- The Washington Times - Wednesday, April 30, 2003

Senate Majority Leader Bill Frist publicly apologized yesterday for undercutting House Republicans on tax cuts, and he and House Speaker J. Dennis Hastert sat down hours later with President Bush to plan a new tax-cut strategy.
"I have apologized. I have said I've made mistakes," Mr. Frist, of Tennessee, told reporters after meeting with fellow Republican senators yesterday afternoon. "The big mistake, lesson learned, is 'no surprises.' And at this point, I'm ready to move on."
Two weeks ago, Mr. Frist and other Senate Republican leaders pledged to hold a tax-cut bill to $350 billion to win two senators' support for the budget. But that surprised House leaders, who said it violated a deal they had secured hours earlier to allow tax cuts of as much as $550 billion.
House members said Senate leaders jeopardized the trust necessary for the two chambers to work together, and Mr. Frist said yesterday that he realized he has to work to rebuild that relationship.
"You've got to have trust among your colleagues and the House of Representatives, and I'm absolutely committed to rebuild that trust, if that trust has really been lost, to say that I made a mistake, ready to move on and capture that vision of the president of the United States and my colleagues on the Republican side," he said.
Mr. Bush, Mr. Frist and Mr. Hastert cemented the new comity at a meeting last night at the White House residence. The 75-minute meeting covered the tax cut and such other items on Mr. Bush's domestic agenda as judicial nominations, White House spokeswoman Claire Buchan said.
House leaders seem resigned to move past Mr. Frist's mistake.
"The Senate's not going to go away, and we have to deal with them," said House Majority Leader Tom DeLay, Texas Republican.
He said that having a House-Senate-White House strategy is important for meetings planned this week, including another gathering of House and Senate leaders today, and ongoing contacts between Cabinet officials and members of the House and Senate panels that will write the tax-cut bills.
"Based on what happened the last two or three days of the session, I think it's real important House and Senate leaders come together on strategy upfront," Mr. DeLay said.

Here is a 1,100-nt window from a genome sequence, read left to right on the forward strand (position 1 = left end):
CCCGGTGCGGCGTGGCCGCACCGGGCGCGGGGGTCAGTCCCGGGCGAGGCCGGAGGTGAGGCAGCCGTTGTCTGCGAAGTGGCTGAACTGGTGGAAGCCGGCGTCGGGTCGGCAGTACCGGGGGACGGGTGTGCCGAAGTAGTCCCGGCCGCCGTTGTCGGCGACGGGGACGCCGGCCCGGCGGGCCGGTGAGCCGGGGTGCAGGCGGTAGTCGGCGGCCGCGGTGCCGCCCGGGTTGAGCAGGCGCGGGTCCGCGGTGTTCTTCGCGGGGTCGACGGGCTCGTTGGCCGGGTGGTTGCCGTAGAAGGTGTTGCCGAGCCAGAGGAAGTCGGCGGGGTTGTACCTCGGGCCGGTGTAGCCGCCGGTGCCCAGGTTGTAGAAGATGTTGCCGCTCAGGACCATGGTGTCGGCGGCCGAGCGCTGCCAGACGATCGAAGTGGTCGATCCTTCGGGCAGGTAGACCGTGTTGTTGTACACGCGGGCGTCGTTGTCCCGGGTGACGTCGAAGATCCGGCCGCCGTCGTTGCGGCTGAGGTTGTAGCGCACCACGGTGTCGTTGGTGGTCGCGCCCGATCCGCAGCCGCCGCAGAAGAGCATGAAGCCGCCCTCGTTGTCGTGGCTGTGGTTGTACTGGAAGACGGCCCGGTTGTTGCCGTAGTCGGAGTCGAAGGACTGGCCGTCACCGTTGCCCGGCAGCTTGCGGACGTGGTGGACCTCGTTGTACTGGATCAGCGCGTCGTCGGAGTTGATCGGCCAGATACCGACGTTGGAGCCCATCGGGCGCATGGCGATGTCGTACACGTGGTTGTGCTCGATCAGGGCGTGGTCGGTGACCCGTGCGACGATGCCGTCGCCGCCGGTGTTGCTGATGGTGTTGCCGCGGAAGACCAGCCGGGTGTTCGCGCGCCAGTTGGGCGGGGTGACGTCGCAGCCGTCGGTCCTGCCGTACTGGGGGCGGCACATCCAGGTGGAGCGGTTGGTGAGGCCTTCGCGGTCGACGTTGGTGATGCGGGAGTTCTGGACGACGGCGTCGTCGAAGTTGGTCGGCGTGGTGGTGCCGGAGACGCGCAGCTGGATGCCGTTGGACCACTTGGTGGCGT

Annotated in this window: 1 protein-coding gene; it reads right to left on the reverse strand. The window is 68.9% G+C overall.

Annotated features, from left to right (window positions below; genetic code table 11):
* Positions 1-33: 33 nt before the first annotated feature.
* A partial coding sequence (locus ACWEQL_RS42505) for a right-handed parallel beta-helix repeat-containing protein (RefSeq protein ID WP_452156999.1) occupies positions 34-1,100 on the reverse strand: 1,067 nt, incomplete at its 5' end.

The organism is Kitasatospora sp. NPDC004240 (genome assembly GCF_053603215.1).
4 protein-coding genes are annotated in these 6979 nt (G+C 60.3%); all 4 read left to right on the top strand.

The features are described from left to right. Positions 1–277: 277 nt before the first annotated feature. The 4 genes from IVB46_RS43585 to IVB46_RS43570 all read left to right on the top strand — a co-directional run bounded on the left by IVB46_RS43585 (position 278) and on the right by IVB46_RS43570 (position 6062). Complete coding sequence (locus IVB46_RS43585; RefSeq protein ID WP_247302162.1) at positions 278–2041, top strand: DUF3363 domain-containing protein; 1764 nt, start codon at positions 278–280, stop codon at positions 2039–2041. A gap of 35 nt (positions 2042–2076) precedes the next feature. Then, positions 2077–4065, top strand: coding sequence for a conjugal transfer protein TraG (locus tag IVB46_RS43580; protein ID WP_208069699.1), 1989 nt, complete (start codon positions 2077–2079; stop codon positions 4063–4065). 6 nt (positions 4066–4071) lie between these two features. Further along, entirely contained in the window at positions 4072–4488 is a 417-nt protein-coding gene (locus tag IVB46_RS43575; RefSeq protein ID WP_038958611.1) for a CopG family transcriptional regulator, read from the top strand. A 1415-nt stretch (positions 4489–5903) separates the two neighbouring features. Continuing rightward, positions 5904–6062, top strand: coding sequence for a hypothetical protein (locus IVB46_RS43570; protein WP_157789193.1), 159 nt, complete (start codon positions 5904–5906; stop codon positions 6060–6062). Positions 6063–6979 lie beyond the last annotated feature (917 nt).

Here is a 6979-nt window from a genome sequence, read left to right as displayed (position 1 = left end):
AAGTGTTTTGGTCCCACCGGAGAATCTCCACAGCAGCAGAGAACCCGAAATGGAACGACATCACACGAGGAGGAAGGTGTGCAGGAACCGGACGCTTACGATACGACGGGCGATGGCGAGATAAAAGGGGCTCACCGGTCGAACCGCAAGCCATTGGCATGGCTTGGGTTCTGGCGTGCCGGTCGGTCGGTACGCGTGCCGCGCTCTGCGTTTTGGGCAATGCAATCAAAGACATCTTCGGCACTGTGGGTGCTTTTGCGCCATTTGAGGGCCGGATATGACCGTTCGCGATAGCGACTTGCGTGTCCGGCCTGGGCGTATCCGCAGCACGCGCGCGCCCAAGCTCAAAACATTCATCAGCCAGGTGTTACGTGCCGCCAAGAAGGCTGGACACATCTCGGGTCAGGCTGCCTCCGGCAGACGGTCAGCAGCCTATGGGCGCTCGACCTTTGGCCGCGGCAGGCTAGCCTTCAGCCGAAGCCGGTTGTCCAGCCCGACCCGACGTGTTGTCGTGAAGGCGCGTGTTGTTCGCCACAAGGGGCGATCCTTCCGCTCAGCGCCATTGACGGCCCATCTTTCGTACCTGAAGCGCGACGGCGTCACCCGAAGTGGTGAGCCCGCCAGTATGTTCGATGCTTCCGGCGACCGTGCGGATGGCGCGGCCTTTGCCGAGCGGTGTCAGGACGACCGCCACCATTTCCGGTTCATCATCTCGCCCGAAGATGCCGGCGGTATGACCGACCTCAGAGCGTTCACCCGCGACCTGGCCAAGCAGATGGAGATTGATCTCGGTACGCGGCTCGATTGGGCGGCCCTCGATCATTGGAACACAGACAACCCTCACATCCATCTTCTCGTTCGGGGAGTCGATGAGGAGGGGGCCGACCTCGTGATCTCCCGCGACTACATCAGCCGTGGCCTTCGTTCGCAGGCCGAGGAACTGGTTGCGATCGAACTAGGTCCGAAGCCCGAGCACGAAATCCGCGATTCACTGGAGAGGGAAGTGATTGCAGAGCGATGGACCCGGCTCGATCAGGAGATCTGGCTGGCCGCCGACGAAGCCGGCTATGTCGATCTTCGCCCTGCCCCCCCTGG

Mr. Frist's side deal also upset conservative senators, who said they wouldn't have supported the budget if they had known they were limited to $350 billion in tax cuts. Yesterday, one of those, Sen. Lindsey Graham, South Carolina Republican, said he feels that Mr. Frist "has got a good grasp of what we need to do."
The size of proposed tax cuts has divided Republicans in the Senate. On Monday, Senate Finance Committee Chairman Charles E. Grassley, Iowa Republican, hinted liberal Republicans might leave the party if they feel unduly pressured by conservatives to back a larger tax cut.
But yesterday the White House insisted it is not pushing too hard.
"I think you might find some people who wish we could push a little harder," White House Press Secretary Ari Fleischer said.
He promised that the White House would not retaliate against Republican Sens. George V. Voinovich of Ohio and Olympia J. Snowe of Maine for not supporting all $550 billion in tax cuts proposed by the president.
"The president recognizes different people will vote different ways," the spokesman said. "We ask all to engage in this debate in the spirit of open-mindedness and fairness."
But he added, "The president will work very hard to build a majority."
Also last night, the Treasury Department said the federal government will not be able to pay its bills in late May unless Congress raises the government's borrowing authority, now capped at $6.4 trillion.
Treasury's debt managers have taken a number of steps to prevent the government from default, but they "will only be adequate to meet the government's needs until the latter half of May," said a statement released last night.

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